Cryptomining malware continues to crop up in unexpected places, including the Triton virus infecting SCADA control systems last December in Saudi Arabia and more recently for a European municipal water utility and in the central Russian nuclear control facility in Sarov. The latter location is interesting because the staffers had the rather bright idea to find an Ethernet card and connect their resident supercomputer to the Internet for the mining operations, which was promptly discovered (the machine is supposed to remain offline). And Coinhive cryptominers have infected more than five thousand government websites in the US, UK and Australia, using the BrowseAloud plug-in that is used to help visually-impaired people visit websites.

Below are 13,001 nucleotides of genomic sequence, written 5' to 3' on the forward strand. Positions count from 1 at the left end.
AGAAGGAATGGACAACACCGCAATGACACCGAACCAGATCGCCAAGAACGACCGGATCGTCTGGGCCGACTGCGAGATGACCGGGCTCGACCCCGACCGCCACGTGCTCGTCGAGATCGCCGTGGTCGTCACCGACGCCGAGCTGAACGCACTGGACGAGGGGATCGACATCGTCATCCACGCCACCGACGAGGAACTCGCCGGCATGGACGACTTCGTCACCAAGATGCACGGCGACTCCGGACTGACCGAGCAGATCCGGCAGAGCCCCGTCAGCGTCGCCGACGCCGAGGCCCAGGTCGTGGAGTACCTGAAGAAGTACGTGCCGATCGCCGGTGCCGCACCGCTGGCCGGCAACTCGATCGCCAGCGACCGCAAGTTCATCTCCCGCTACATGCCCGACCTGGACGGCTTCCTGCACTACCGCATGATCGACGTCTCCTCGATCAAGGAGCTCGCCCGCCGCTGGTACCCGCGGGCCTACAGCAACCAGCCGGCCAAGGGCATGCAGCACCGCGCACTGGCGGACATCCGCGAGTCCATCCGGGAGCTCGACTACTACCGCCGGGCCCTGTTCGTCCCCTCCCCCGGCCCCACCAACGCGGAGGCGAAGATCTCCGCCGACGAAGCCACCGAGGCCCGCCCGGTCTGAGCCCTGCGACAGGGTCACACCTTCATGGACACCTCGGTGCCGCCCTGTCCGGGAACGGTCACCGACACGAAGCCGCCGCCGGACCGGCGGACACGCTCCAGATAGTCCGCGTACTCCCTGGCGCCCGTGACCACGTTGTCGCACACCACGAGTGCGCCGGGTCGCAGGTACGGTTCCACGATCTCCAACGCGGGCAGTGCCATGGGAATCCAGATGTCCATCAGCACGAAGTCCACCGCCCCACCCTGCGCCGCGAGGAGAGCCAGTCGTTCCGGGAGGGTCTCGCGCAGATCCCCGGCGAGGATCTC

If you are looking for a great spy novel that has some very realistic IT schemes and scenes, I would highly recommend TL Williams’ Zero Day: China's Cyber Wars. The book’s realism took two years for the CIA to clear it (Williams was a former CIA operations officer), and he claims he had very little cybersecurity knowledge before starting to write it.
-- David Strom, editor of Inside Security